CGC had 3 lessons on birds, but there were also 
mini-sections found throughout the text, 
regarding them so I just zeroed in on those to make my 
own unit study which is perfect for our 
interests and needs right now.


I found most of the  lessons to be amble enough for my son's ability and age-others will need to wait until he is a bit older because I really want to go into more depth with those.  Obviously, we have not done all of them (good grief! I am not that crazy to try to cram a few year's worth into a couple months) but I have pretty much read through the book to see which topics I want to cover this coming semester/year. There are a couple areas that I want to stretch out over several weeks-so I am planning on adding [from my vast collection of materials] some extra reading selections and activities (but that is the beauty of this program) to round them out.  As for the lessons we did accomplish-they were short enough to not bog him down with too many details, and offered enough hands on mini-booklets and notebooking to keep him occupied while he remained engaged and interested. 

This is not your usual science program (you know the type), as it is not crammed with stuff that makes the student's head swim and practically drowns them in useless data.  Rather, this is a gentler, Christ-centered program which allows you to head out to sea for a long exploration, or stick close to shore to do a mini-unit of study and call it a day.  The pack comes with the Teacher's Manual (and a CD with all the songs/poems on it-which is a fun way to memorize and cover the details) along with one student workbook-all of which is unabashedly Christian in nature.  I suggest you read the FAQ section to help you get a better understanding of this particular curricula, before you decide whether it is right for your family.  I have to say that for us-Considering God's Creation is one the most favorite products we reviewed this year.  So yep-I certainly do recommend this science program from Eagle's Wings Educational Ministries.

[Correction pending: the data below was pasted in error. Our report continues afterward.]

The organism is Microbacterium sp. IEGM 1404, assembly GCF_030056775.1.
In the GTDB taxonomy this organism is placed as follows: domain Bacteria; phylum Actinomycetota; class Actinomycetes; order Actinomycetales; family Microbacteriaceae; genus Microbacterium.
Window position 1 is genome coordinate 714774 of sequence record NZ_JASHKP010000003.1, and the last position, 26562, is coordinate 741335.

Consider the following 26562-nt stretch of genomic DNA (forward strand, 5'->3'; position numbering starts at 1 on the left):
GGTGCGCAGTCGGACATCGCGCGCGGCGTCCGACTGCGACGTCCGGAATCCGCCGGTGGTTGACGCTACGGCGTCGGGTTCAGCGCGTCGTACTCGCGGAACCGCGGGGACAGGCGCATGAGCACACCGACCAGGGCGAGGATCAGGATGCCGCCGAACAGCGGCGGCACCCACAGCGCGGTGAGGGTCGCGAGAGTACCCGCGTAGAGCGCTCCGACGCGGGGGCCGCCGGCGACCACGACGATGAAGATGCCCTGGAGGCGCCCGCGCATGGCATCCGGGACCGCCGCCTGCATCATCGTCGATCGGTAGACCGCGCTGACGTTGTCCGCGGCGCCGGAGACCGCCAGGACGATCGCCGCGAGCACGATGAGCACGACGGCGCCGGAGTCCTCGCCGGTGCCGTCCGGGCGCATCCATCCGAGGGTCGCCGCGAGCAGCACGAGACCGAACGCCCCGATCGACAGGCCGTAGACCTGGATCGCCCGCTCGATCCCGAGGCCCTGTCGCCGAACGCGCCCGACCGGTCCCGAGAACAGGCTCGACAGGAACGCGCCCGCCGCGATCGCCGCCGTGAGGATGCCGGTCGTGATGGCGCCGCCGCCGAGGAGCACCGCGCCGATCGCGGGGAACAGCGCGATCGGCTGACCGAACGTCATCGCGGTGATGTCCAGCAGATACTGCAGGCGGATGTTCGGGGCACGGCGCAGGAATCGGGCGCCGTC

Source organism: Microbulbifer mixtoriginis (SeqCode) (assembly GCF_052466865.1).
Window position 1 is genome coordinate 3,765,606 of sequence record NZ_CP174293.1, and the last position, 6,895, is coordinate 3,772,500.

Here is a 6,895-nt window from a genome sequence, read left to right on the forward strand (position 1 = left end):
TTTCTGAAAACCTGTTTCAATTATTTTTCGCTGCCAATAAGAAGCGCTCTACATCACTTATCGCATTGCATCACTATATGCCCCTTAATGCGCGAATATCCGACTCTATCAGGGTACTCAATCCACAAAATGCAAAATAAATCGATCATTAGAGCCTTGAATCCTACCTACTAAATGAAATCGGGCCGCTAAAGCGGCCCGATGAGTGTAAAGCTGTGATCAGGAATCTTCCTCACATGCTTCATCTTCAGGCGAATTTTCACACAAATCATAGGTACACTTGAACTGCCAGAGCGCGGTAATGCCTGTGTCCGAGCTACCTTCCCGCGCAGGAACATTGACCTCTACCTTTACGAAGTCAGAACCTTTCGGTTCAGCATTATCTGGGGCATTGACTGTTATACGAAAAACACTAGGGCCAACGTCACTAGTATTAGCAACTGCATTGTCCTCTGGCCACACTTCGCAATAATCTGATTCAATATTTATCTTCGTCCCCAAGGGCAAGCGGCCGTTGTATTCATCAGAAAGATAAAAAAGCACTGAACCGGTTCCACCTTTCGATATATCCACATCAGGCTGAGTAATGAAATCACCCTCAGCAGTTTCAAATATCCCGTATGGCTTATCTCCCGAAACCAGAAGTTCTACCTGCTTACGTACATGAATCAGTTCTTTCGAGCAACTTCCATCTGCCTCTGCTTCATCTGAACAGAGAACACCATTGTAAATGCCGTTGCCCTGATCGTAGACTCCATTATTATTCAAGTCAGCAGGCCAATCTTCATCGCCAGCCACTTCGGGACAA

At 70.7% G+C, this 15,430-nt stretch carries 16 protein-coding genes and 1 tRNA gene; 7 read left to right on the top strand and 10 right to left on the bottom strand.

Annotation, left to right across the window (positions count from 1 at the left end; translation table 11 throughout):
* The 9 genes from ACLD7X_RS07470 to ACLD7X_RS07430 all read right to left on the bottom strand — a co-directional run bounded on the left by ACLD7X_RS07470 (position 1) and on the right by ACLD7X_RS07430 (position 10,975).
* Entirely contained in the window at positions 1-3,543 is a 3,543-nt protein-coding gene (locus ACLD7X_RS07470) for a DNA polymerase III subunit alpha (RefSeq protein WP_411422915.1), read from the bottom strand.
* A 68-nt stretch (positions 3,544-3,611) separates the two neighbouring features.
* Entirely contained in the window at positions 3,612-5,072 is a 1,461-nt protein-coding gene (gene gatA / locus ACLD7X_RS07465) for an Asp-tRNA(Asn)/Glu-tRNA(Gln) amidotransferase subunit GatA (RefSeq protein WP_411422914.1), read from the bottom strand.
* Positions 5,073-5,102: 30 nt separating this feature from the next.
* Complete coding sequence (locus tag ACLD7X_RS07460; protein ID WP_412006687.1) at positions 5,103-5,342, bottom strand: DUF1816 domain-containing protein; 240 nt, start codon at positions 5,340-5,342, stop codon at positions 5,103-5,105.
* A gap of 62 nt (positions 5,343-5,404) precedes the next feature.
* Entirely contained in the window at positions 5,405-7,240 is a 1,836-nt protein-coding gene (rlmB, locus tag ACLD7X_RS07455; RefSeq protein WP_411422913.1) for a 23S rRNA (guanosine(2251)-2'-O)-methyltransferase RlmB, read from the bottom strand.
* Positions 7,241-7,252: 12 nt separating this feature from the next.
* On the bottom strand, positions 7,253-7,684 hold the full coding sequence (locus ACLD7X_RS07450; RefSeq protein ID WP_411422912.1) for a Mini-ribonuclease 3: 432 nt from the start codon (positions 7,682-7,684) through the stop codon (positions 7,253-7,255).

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$29.95 for set (TM, ST WKBK, CD)
You can make copies of the pages for your students-and I suggest making a ton of the plant/tree fact finding sheets...but you really should purchase a workbook for each student. The printer ink cost will be more than just buying a wkbk all ready to go
$13.99 for each additional student workbook

Grades 2-7th

**Don't forget to read what my TOS mates had to say about this, and many other fine homeschool products, over on our TOS Review Crew homepage.

***Eagle's Wings Educational Material provided me with a free Considering God's Creation pack (TG/St Text/CD), so that I could write this review.  I did not receive any financial compensation for my honest opinion of this product.

Friday, April 8, 2011

TOS Crew Review: Science Weekly

In today's cyber world technology it is still nice to receive a fun packet in the mail (obviously not bills) and this product is no exception.  Science Weekly is a bit like those magazines we used to get as kids, but focused on all things relating to earth/life/physical science, technology or mathematical in nature.  Two issues arrive in one's post box during the school year (Sept-April), to be used to further their child(ren)'s knowledge and add some fun back into their studies.  Originally geared toward the typical classroom environment, this series is another way to add some sparkle to one's homeschool curricula as well.  

We received the Fractions issue [Vol. 27, no. 5] to explore [they included one handout per level] along with the teaching notes [with answers to student's worksheet questions and additional ideas].  Each "packet" is approximately 4 pages worth of info-which includes a description of the topic at hand, then a practical demonstration highlighting it (so for the fractions one-the level B has the student looking at an apple and grapes which have been divided into equal parts), a vocabulary section, a weekly lab (fun idea for highlighting the concept), a math section, a small writing opportunity, a challenge that asks for the child to practice what the concept they have been learning about, and finally a "Bringing it Home" section to wrap up the study. Some of the higher levels dropped a couple of the last ones, added a puzzle challenge and/or even a "Further Your Interests" and "Meet the Scientist" section; whilst the lower levels kept it more simple by not offering more than a typical child that age would want to cover.